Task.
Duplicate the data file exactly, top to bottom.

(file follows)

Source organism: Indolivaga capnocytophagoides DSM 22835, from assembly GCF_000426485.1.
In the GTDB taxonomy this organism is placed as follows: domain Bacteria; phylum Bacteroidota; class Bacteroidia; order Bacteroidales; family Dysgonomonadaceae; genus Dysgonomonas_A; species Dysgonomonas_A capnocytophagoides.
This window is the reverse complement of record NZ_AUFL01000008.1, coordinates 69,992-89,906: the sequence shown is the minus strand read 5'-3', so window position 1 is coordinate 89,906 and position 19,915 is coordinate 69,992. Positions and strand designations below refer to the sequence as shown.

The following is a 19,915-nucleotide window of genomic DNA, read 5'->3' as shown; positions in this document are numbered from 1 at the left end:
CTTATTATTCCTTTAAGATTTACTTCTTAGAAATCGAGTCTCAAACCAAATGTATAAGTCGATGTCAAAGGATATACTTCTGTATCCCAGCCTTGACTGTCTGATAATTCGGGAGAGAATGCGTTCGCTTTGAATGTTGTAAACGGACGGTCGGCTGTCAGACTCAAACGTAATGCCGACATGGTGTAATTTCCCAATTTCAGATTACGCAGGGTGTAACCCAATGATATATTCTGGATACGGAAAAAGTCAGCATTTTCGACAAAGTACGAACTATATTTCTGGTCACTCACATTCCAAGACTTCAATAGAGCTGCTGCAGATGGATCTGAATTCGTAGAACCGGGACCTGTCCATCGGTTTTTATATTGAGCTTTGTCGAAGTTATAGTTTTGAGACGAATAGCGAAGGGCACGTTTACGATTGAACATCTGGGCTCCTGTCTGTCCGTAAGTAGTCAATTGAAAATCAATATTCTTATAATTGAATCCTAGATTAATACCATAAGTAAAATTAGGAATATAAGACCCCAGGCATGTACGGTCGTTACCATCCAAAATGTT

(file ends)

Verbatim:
Source organism: Indolivaga capnocytophagoides DSM 22835, from assembly GCF_000426485.1.
In the GTDB taxonomy this organism is placed as follows: domain Bacteria; phylum Bacteroidota; class Bacteroidia; order Bacteroidales; family Dysgonomonadaceae; genus Dysgonomonas_A; species Dysgonomonas_A capnocytophagoides.
This window is the reverse complement of record NZ_AUFL01000008.1, coordinates 69,992-89,906: the sequence shown is the minus strand read 5'-3', so window position 1 is coordinate 89,906 and position 19,915 is coordinate 69,992. Positions and strand designations below refer to the sequence as shown.

The following is a 19,915-nucleotide window of genomic DNA, read 5'->3' as shown; positions in this document are numbered from 1 at the left end:
CTTATTATTCCTTTAAGATTTACTTCTTAGAAATCGAGTCTCAAACCAAATGTATAAGTCGATGTCAAAGGATATACTTCTGTATCCCAGCCTTGACTGTCTGATAATTCGGGAGAGAATGCGTTCGCTTTGAATGTTGTAAACGGACGGTCGGCTGTCAGACTCAAACGTAATGCCGACATGGTGTAATTTCCCAATTTCAGATTACGCAGGGTGTAACCCAATGATATATTCTGGATACGGAAAAAGTCAGCATTTTCGACAAAGTACGAACTATATTTCTGGTCACTCACATTCCAAGACTTCAATAGAGCTGCTGCAGATGGATCTGAATTCGTAGAACCGGGACCTGTCCATCGGTTTTTATATTGAGCTTTGTCGAAGTTATAGTTTTGAGACGAATAGCGAAGGGCACGTTTACGATTGAACATCTGGGCTCCTGTCTGTCCGTAAGTAGTCAATTGAAAATCAATATTCTTATAATTGAATCCTAGATTAATACCATAAGTAAAATTAGGAATATAAGACCCCAGGCATGTACGGTCGTTACCATCCAAAATGTT